If you’re aiming to become a system builder like many established enthusiasts in Australia, you’ll often wonder where you’re likely to get good prices and good customer service. Sounds like a paradox, we know. So is it possible to find a business that has mastered this magical formula for good prices and good customer service in the computer market? Today, we’re taking a deep dive into the way some Australian PC stores operate and our experiences with these companies.
Buying computers if you’re not a system builder is kind of daunting. That’s why a lot of people still go to big box retail shops to go through the options presented to them. That’s probably another reason people are now just buying tablets and relying on their smartphones. Shops like Myer and Harvey Norman are the go-to places for people who prefer to just buy something that works from a big brand.
But what if you want to dip your toe into building a PC for yourself and your family, or if you’re itching to jump ship from console gaming into a real system? Where would you go and what kind of prices would you expect? Here is a guide to some of the biggest and well-known Australian PC stores. Before we begin, we should point out that there are two kinds of stores we’ll be examining; online stores and what we call “full service” stores. Both exist in the Australian PC stores market and depending on your needs, location and what you’re actually buying, one or the other might suit you just fine.
A full-service store is basically what it sounds like: a store that can and will do as much for you as possible. They’ll do servicing and diagnosing problems with new systems, sales of parts or whole systems and the whole shebang. Of course, this comes at a cost of having to visit them and taking time out of your day to do so. The mainly online stores are out there to sell things. They’ll still look after you if something goes wrong, but it’s a bit more of a hassle to deal with them.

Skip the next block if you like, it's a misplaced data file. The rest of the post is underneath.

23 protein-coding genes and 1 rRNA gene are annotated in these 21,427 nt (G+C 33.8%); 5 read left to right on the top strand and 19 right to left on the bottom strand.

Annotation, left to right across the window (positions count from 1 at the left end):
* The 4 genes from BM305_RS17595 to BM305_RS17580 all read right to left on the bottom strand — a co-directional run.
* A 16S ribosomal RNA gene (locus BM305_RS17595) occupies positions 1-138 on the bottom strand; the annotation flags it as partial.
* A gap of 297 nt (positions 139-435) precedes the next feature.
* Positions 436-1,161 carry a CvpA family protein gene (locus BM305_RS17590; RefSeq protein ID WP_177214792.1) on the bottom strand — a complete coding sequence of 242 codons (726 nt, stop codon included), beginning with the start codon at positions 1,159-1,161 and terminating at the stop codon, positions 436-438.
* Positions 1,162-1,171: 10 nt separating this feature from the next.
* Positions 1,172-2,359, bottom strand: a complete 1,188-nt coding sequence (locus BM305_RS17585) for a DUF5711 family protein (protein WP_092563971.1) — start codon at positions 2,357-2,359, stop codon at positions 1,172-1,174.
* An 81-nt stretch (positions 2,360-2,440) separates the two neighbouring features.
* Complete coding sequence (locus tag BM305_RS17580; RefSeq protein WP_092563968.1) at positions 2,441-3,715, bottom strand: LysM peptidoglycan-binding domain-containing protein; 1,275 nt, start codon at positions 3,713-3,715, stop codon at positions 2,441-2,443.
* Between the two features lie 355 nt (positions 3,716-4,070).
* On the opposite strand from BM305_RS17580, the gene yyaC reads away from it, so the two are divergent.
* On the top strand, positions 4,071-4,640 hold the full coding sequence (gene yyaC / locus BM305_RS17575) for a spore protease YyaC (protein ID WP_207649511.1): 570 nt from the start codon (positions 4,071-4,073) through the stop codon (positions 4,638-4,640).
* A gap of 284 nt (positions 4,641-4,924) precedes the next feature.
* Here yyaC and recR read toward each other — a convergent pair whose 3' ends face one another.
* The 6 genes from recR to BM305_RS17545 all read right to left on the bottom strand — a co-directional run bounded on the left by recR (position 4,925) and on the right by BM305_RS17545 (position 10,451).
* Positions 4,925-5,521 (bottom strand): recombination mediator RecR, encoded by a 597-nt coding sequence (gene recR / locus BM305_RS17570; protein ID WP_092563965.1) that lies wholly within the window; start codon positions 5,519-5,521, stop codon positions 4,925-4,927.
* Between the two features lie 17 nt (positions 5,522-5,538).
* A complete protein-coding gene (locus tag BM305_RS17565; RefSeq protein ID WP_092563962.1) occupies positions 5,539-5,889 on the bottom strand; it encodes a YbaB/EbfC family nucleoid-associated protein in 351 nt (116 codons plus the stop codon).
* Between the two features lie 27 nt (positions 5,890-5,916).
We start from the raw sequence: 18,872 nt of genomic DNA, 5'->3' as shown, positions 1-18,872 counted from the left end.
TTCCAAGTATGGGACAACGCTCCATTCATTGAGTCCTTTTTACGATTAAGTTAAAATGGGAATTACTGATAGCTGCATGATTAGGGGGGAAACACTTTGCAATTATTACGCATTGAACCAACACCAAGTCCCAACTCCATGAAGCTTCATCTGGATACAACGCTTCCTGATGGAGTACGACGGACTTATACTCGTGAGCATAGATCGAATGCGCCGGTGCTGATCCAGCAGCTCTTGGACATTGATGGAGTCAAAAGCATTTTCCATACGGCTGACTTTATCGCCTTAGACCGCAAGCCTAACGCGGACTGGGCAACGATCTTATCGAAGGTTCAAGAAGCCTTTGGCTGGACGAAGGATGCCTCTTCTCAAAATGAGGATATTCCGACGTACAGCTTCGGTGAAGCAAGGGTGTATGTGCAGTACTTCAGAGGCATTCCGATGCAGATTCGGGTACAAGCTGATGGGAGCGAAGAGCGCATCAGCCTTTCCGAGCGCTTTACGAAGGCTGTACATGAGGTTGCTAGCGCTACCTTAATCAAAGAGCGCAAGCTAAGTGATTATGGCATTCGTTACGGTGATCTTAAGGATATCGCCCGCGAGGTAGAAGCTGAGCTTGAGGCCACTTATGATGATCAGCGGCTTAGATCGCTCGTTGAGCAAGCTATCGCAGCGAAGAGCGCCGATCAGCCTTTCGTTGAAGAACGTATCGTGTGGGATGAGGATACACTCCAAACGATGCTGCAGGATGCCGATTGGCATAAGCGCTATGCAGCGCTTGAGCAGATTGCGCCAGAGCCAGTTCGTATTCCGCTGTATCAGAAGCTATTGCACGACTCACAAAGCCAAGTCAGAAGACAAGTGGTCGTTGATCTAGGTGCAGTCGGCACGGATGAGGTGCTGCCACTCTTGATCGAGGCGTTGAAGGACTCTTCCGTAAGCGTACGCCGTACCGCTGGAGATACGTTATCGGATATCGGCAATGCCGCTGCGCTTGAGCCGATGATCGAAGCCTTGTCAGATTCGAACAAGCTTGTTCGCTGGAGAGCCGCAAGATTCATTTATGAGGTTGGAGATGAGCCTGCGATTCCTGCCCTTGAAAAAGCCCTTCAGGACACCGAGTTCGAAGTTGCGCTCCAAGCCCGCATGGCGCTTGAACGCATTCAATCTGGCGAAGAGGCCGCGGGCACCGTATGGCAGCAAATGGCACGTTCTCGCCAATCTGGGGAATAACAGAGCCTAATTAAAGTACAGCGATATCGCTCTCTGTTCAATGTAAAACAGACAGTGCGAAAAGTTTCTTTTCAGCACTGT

We’ve also looked at what little empirical data has been gathered from people who buy from these shops and how they rated the experience; whether they have a positive or negative experience from their purchases, as well as any required follow-up support. Let’s begin with the predominantly online stores.
Online Australian PC Stores
PC Case Gear
One of the most popular stores in Australia is a Melbourne based store called PC Case Gear. The business is a mostly online only store and stocks a wide variety of gear. It even has exclusive brands, such as XFX for AMD graphics cards. Also, the prices on the store are comparable to the other sites, and you’ll enjoy decently fast shipping with Startrack or Australia Post. PC Case Gear also builds full systems, but if you’re not in Melbourne, you’re going to find technical support a little difficult. It’s not that the company won’t honour the warranty. It’s not that individual components’ warranties won’t get honoured. It’s the simple fact that you’ll have to mail things back to where you bought it from. This, plus the fact you might not have a functioning system when something critical goes bang, might make you reconsider buying from the store.
It’s not because the place is dodgy at all. In fact, we’ve bought things from PC Case Gear and always received good feedback, support and quick postage. Rest assured of being treated right if something does go wrong. When you buy from PC Case Gear that it has something like 90 percent positive ratings from online communities. It’s also a Google Trusted Store, which lends it a huge amount of credibility with its overall rating of 4.8 out of 5 stars. PC Case Gear does have a shop front, it’s run by a small team, and if you call them, you might have to leave a message as they have a huge volume of work. If you live in Melbourne and can make it before closing time, you can pick up your purchases from the warehouse rather than pay postage, though this is strictly a Monday to Friday thing.
As it’s predominantly an online business, it can mean that you may have to mail things back on your own dime if something goes wrong. However, that could be a small price to pay for dealing with a highly reputable business.
The Good: Well designed, simple to use website with variety and exclusive brands. Great reputation among the PC building community for customer service and honesty.
The Meh: Small and busy business means it can be difficult to get help on the phone. Not open at all on weekends.
The Bad: Melbourne storefront only, so ordering from anywhere else means being at the mercy of Australia Post or StarTrack.